The team didn't have a single tight end top the 100-yard receiving mark for the entirety of the season.
That pivotal position in coach Matt Nagy's offense was nonexistent and is now a top priority to address this offseason.
"We have to be honest with ourselves," general manager Ryan Pace said of the tight end position. "Availability is critical in our league."
With no sure answers at tight end, Pace and the Bears must evaluate and rebuild the position. That could bring some subtractions before additions.
The Bears return a full boat of tight ends -- meaning releases will be coming.
Sowell has aspirations of joining the Bears' front office if his time as a player is done. Holtz proved to be a solid option at fullback.
When the Bears signed Trey Burton to a four-year, $32-million deal two years ago, they imagined him becoming a dynamic weapon at the U tight end position and forming a tandem with Adam Shaheen, who would fill the Y spot.
The Bears' plans haven't panned out. Burton spent nearly all of 2019 managing an injury and was shut down in November after recording just 14 catches for 84 yards in eight games. What started as a groin injury that sidelined Burton for the Bears' wild-card round loss in January 2019 was followed by a sports hernia procedure that spring. Burton then dealt with a groin injury throughout training camp last summer, and he was healthy only for a brief period of last August before his injury issues returned.
Shaheen was a healthy scratch in the Bears' game on Nov. 10 before being shut down later that month with an apparent foot injury. A second-round pick in 2017, Shaheen has 26 catches over 27 career games in three seasons.
Instead of having a talented twosome at tight end, the Bears have a pair of voids to fill. They moved Braunecker, Holtz and Horsted into bigger roles but didn't come away with any lasting solutions.
Pace, Nagy and the Bears seemed to understand how much their tight end woes hurt them. It altered their offensive scheme and forced adjustments to personnel packages and play-calling.
"Let's be real, with Trey and Adam, not having those guys hurt our offense. Matt talks all the time about the importance of the tight end position to our offense. We lost two tight ends this year ... We like those guys. They're talented. But we need availability at the position as well."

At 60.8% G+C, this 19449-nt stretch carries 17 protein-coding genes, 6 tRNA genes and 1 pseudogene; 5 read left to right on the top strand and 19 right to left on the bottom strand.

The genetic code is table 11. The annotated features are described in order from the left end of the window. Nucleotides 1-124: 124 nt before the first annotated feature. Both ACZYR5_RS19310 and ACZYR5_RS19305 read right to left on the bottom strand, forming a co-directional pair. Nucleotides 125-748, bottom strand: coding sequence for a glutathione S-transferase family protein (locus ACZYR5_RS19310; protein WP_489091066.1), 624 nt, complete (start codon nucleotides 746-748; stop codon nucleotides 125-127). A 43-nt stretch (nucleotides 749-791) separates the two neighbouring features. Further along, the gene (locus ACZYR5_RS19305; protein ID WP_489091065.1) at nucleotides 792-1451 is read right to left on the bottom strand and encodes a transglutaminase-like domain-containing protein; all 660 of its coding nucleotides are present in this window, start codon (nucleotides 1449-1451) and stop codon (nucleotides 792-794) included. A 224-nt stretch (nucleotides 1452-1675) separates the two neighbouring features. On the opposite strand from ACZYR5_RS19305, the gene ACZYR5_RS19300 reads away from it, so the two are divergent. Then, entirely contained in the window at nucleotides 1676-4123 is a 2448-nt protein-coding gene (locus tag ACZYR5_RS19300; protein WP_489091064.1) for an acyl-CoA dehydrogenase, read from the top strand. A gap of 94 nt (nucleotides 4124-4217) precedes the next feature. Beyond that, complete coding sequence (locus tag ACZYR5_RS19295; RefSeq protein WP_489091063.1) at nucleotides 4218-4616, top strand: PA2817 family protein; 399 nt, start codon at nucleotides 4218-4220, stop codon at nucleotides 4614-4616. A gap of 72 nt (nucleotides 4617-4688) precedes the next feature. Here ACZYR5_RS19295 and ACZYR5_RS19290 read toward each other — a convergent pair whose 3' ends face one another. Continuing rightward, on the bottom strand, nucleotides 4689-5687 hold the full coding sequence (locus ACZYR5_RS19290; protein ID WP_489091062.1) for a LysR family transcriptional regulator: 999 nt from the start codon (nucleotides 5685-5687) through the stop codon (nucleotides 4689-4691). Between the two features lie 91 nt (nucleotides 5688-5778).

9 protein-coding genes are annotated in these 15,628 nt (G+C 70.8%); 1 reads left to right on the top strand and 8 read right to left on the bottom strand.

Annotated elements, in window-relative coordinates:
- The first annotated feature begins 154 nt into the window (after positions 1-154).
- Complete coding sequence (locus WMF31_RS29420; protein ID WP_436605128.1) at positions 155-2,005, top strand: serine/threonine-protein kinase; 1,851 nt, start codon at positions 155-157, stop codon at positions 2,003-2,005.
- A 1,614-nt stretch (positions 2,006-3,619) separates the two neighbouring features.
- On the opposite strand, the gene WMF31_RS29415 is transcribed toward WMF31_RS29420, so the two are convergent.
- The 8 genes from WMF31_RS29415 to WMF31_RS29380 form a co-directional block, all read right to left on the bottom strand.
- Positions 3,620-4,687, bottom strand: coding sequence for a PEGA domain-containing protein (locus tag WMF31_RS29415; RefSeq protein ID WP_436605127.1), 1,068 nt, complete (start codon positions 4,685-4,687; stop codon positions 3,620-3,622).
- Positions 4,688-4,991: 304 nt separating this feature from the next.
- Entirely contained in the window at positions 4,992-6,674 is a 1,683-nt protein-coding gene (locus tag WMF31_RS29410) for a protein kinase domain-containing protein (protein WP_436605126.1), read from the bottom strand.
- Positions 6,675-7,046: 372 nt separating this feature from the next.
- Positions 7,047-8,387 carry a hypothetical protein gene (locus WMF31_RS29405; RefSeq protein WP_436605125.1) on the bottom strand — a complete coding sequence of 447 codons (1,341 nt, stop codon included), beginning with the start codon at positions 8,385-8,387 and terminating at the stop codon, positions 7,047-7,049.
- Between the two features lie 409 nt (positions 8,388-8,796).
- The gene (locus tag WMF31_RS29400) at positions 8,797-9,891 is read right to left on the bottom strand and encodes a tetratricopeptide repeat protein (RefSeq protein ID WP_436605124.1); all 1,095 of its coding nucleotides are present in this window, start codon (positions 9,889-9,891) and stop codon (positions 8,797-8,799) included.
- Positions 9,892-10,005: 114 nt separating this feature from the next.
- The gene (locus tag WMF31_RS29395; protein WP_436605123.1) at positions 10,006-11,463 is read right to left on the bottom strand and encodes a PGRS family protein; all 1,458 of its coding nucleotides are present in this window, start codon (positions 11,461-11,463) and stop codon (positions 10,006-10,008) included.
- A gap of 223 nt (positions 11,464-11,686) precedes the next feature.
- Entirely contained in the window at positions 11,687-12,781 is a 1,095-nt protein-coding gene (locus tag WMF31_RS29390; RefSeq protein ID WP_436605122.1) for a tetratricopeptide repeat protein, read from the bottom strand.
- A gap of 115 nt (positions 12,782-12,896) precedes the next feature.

-- Pace on the Bears' top two tight ends
In a season-ending press conference, Pace didn't rule out any tight ends from being part of the Bears' future. That included Shaheen, whose tenure has been a major disappointment.
"Shaheen is talented," Pace said. "I think what's hurt his development, especially being (from a) small school, is the time he missed. When he's played, we've liked what we have seen. He just hasn't put it out there long enough. We talked to him about that. We're frustrated. He's frustrated. He needs to stay healthy to continue to develop as a young player."
Change to the current group seems inevitable. Cutting Shaheen would open up more than $1 million in cap space. It's not much, but he's taking up a roster spot and producing no value. Burton is unlikely to be released given that he was productive in 2018. He underwent hip surgery in December, and the Bears hope that will help resolve his health struggles.
The Bears should consider a reunion with three-time Pro Bowl tight end Greg Olsen, who's a free agent after being cut by the Panthers. But Chicago has yet to show any interest in that possibility. Olsen, 34, had 52 receptions for 597 yards and two touchdowns in 2019. Those numbers surpassed the production of the Bears' tight end group as a whole.
What's more likely for the Bears is to draft a tight end whom they believe can become a long-term starter. This draft class is deep at tight end, and the Bears own two second-round picks at No. 43 and No. 50 overall. Washington's Hunter Bryant, Dayton's Adam Trautman and Notre Dame's Cole Kmet could be options in that range.
Whatever path they choose, the Bears know they must have an answer at tight end entering the new season.